U.S. Equal Employment Opportunity Commission
Federal Agency Says Bar and Grill Allowed Harassment of Female Employees
CHICAGO -The South Loop Club, a Chicago bar and grill located at 701 S. State Street, fostered a culture that enabled the sexual harassment of a number of female employees by owners and managers, the U.S. Equal Employment Opportunity Commission (EEOC) charged in a lawsuit it filed this week. When female employees complained to management about the ongoing and pervasive harassment, according to EEOC, they were fired or forced to quit.
The EEOC's district director in Chicago, John Rowe, who directed the EEOC's administrative investigation, said the company's owners and managers made frequent comments of a sexual nature to subordinate female employees.
"Long before women came to the EEOC to file charges, our investigation revealed, they complained repeatedly to the company's owners and managers, but their complaints were ignored, or even mocked," Rowe said. "To add insult to injury, several female employees who complained about the harassment were discharged after complaining, or felt they had no choice but to quit when the harassment continued unabated."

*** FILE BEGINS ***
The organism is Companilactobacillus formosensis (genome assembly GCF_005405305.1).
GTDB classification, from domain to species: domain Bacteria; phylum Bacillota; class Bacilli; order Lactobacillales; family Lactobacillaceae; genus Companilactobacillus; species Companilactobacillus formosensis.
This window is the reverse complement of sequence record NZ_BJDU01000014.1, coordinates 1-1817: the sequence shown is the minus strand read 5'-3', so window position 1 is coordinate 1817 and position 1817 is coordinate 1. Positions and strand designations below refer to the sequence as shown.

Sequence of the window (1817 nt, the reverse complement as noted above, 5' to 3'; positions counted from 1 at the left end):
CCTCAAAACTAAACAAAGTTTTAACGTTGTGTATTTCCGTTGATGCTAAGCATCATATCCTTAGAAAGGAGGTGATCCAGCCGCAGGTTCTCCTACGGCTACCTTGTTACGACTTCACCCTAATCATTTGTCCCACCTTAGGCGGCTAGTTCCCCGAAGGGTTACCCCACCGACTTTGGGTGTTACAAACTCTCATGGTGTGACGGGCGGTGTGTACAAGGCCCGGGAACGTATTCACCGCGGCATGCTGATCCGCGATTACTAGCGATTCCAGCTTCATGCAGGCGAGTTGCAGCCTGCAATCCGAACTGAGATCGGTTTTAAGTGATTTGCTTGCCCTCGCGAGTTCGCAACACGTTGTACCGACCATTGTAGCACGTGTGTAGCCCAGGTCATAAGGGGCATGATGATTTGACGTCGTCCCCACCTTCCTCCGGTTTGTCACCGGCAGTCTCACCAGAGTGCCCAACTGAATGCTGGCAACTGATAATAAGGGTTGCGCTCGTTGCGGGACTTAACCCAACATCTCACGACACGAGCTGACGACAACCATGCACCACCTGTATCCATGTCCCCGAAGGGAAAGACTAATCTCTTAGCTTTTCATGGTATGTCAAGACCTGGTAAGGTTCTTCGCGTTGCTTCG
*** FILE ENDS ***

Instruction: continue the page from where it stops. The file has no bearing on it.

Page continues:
The EEOC's lawsuit was brought under Title VII of the Civil Rights Act of 1964, which prohibits sex discrimination (including sexual harassment) as well as retaliation, in employment. The EEOC filed suit after first attempting to reach a voluntary settlement through its conciliation process. The case, EEOC v. South Loop Club, Civil Action No. 12 cv -7677, was filed Sept. 26 in U.S. District Court for the Northern District of Illinois, Eastern Division, and has been assigned to District Judge Charles P. Kocoras and U.S. Magistrate Judge Jeffrey T. Gilbert. EEOC Trial Attorney Brad Fiorito and Supervisory Trial Attorney Gregory Gochanour will litigate the case on behalf of the government.
The EEOC's regional attorney in Chicago, John Hendrickson, said, "In today's economy, even people with jobs may feel vulnerable and try their best to put up with intolerable working conditions rather than attempt to find a new job. But no employee can be forced to endure sexual misconduct at work. That's why these days we make a strong effort to put a stop to sexual harassment -- whether in the office, on the factory floor, or, too often, in bars and restaurants. A problematic economy did not create an open season on women or somehow put the law against sexual harassment on hold."
The EEOC's Chicago District Office is responsible for processing charges of discrimination, administrative enforcement, and the conduct of agency litigation in Illinois, Wisconsin, Minnesota, Iowa, and North and South Dakota, with Area Offices in Milwaukee and Minneapolis.
The EEOC is responsible for enforcing federal laws against employment discrimination. Further information is available at www.eeoc.gov.